Today’s my dad’s birthday. 8/15. Weirdly enough, I started writing this at 8:15 this morning. He’s 55-years-old today. It’s easy to remember how old my dad is because he’s the same age as the Super Bowl.
A lot of the things I love are influenced by him. He got me into “King of the Hill”, “24” and “Seinfeld”. He got me the original Star Wars trilogy and we saw “Revenge of the Sith” for my 12th birthday. “The Force Awakens” hit theaters the same day I graduated from LSU. After watching me walk and receive my diploma we were seated side by side in the theatre watching “Force Awakens”, a movie that also focuses on fathers and sons but doesn’t end well.
My dad also influenced the music I listen to. Or rather, the music I refuse to listen to. My father loves Elvis Presley; I am of the opinion that the best thing Elvis ever did was die. I live in Tennessee now and he always asks if I’ve gone to Graceland yet to visit Elvis’ home. I will do no such thing.
But what keeps my dad and I close isn’t music, movies or television, it’s sports, especially football. I get my love of sports from him. Mom tells me every year on my birthday that I came just a few minutes before a Braves baseball game. Dad held me, laid out and watched the Braves beat the Padres 2-1. Baseball-reference tells me Greg Maddux threw a complete game that day.
Sports bond my father and I. Being from Louisiana, I was naturally raised an LSU and Saints fan. But because of my dad I also grew up at the church of John Elway, whom he believes is the greatest quarterback of all. In my bedroom back in Louisiana I still have an autographed photo of Elway he was able to procure. Some people have a Virgin Mary shrine in their homes, I had my Elway picture.
Dad took me to my first Saints game, a 32-29 win over the Steelers in 2002. And I remember watching nearly every Saints game with him after that from that point onward. The Super Bowl season in 2009 was, of course, gleeful. Sure we watched LSU win football championships in 2003 and 2007, but the Saints winning a Super Bowl always felt impossible. I remember hugging him after Garrett Hartley’s kick in overtime of the NFC Championship against the Vikings and all he kept saying was “Zach they’re going to the Super Bowl, they’re going to the Super Bowl.”
My dad stopped watching the Saints and the NFL as a whole a few years ago. But that also means he was free from the trauma that was the Minneapolis Miracle, the no-call in the NFC title game against the Rams and last year’s loss to the Vikings. Maybe he’s on to something.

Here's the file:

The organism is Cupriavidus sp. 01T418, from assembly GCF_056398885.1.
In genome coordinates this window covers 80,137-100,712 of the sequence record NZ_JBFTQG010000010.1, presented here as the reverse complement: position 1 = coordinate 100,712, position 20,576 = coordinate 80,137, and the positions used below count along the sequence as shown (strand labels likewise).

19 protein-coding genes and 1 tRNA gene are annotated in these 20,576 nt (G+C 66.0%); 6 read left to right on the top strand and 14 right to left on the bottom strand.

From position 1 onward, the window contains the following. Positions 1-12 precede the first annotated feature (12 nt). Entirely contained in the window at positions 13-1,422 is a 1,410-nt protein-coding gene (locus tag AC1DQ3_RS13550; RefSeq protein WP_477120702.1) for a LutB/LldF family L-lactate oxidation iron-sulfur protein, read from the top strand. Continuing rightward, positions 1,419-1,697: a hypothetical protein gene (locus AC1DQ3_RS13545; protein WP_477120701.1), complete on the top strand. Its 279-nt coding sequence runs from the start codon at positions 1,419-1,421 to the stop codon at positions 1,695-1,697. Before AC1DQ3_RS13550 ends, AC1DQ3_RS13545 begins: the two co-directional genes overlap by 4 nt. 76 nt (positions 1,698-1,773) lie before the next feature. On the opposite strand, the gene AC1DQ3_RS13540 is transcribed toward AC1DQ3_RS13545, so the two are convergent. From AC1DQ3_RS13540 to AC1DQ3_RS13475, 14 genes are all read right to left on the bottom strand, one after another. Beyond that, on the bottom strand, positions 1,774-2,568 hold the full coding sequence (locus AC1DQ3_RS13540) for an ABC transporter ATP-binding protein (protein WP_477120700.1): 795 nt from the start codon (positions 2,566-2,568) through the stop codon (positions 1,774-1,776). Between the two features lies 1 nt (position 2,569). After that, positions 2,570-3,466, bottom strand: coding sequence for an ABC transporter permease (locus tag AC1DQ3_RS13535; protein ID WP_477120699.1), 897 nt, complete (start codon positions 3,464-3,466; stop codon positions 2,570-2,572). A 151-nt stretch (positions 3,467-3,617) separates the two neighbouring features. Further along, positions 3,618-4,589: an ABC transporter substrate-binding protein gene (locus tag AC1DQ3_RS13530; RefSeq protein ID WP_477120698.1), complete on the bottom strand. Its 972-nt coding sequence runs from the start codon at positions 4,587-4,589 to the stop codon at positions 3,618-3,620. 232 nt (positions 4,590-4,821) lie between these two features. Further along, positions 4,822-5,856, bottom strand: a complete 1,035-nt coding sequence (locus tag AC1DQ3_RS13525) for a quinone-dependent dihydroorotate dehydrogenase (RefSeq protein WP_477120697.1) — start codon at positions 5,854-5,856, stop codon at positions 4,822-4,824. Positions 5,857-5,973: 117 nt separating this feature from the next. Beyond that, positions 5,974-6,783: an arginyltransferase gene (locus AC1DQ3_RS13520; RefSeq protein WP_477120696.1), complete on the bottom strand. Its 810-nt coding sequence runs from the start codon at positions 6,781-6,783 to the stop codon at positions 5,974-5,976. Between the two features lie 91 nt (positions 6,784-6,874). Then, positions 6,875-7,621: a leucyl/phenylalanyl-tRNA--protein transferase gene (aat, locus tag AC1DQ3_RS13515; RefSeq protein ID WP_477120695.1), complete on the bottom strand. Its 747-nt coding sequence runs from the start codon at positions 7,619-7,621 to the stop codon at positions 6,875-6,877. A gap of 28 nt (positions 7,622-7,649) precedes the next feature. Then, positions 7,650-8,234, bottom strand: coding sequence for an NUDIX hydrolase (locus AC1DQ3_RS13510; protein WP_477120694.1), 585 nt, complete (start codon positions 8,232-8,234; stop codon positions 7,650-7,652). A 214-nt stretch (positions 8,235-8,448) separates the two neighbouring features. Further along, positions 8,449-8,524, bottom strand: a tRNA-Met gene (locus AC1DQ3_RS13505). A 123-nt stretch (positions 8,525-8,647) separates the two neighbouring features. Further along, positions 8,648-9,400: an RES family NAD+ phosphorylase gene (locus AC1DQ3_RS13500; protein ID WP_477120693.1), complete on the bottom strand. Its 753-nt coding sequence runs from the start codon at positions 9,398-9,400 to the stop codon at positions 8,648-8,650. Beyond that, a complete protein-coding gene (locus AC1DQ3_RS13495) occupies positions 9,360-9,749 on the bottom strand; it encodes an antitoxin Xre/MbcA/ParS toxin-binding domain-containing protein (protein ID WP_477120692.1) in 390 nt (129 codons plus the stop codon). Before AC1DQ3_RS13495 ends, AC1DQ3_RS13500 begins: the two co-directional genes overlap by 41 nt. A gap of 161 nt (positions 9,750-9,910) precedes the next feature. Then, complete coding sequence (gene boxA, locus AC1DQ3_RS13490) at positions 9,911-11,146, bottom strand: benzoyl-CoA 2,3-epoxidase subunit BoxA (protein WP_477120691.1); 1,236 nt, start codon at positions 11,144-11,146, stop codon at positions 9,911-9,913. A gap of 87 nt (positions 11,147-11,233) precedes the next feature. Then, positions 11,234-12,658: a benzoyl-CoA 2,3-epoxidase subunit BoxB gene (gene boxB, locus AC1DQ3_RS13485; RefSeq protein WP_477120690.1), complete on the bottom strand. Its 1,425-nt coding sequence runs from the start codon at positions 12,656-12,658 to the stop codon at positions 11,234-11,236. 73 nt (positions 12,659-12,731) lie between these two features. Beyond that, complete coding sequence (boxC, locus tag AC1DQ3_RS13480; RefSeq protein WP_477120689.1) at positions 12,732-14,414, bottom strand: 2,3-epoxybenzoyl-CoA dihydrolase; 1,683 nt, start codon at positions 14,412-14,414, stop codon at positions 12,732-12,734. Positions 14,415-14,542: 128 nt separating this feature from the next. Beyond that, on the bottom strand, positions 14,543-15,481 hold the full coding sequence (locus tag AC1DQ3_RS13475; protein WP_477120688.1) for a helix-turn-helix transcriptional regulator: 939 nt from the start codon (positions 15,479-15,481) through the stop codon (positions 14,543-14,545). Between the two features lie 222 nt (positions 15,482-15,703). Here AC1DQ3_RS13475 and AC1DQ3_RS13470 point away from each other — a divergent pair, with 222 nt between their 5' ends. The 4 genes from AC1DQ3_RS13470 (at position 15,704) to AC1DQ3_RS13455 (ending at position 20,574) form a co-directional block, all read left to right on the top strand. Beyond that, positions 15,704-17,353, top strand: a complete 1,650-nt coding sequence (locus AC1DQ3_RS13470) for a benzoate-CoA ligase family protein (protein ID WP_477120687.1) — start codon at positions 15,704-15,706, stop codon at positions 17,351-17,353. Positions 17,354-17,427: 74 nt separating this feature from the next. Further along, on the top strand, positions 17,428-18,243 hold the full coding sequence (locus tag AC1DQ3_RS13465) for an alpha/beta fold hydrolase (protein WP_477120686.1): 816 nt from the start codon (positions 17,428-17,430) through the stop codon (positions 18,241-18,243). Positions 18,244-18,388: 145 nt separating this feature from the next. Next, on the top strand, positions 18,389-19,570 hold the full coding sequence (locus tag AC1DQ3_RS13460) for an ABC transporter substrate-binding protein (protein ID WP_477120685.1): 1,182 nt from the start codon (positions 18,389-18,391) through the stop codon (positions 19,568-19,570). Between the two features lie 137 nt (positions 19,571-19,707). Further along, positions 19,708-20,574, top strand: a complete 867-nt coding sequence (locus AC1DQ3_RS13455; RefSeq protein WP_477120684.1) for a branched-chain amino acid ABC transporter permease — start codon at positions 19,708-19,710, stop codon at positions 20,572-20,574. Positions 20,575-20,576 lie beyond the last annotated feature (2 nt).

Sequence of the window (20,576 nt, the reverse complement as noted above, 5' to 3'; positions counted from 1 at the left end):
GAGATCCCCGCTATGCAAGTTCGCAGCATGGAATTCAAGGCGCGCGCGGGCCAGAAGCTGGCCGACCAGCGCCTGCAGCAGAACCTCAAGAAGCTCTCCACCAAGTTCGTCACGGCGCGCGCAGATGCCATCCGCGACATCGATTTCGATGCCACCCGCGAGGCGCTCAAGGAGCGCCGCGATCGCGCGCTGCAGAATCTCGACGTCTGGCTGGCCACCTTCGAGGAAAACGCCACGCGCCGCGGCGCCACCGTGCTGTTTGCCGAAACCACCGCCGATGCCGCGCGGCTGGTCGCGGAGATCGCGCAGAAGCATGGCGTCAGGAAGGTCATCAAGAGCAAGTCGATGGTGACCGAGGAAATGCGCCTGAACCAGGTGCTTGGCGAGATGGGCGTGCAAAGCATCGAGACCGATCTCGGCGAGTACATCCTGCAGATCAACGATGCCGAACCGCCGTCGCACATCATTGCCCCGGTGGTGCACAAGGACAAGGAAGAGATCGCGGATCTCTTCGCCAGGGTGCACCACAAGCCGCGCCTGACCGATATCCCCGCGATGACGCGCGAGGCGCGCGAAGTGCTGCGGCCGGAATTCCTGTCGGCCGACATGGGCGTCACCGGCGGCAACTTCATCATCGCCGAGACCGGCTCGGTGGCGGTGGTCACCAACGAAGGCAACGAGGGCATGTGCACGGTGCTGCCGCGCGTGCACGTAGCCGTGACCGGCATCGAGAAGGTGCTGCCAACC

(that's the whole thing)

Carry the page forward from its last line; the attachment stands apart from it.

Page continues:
I also don’t have as many moments with my dad as I would like. He was a Baton Rouge police officer for 30 years, so he wasn’t around too often. Dad would work nights, weekends, holidays, birthday and everything else in between. It was hard talking to my dad while he worked. But one thing that would always strike up a lasting conversation was talking to him about whatever was going on with the Saints or LSU. I think that’s what inspired me to get into writing about sports; it allowed me to do something as simple as talking to my dad.
But that all changed when he retired prior to the 2014 football season. Now that he’s retired he’s the best form of himself. He was at every home game my senior year and got to see me warm up with the trombone section at the Greek Theatre prior to us making our way down Victory Hill. He even went with my mom and sister to Houston for the opener against Wisconsin and the Music City Bowl against Notre Dame. I like to think that links my dad and I with Joe Burrow and his father.
While Jimmy Burrow watched Joe win a Heisman and a national championship up close, my dad and I had to do it in two different states. But after every game, I’d call dad up and we would talk about Burrow and Coach O and that 2019 offense that vaporized every opponent that dared to cross their path. We were stunned watching Burrow throw five touchdowns against Vanderbilt, flabbergasted when the Tigers had that 20-point lead over Alabama and cackling at hapless Oklahoma.
I was able to go home for the national championship and watch it with him. I couldn’t imagine watching the game anywhere else in the world. It was the only game my dad and I got to watch together for the 2019 season but I wouldn’t change a thing. As much as we talked and reacted to the game it was like we were part of ESPN’s Megacast.
Moving away has weirdly brought me closer to my dad. Whenever he calls me or I call him we’ll be on the phone for at least an hour, and he always ends every call with “love you, buddy.” I’m glad we have those talks. I’m glad he got me so vested into sports. It’s the tie that binds us together and something I’ll hopefully be able to pass on to my kids.
Happy birthday, Dad. I love you too.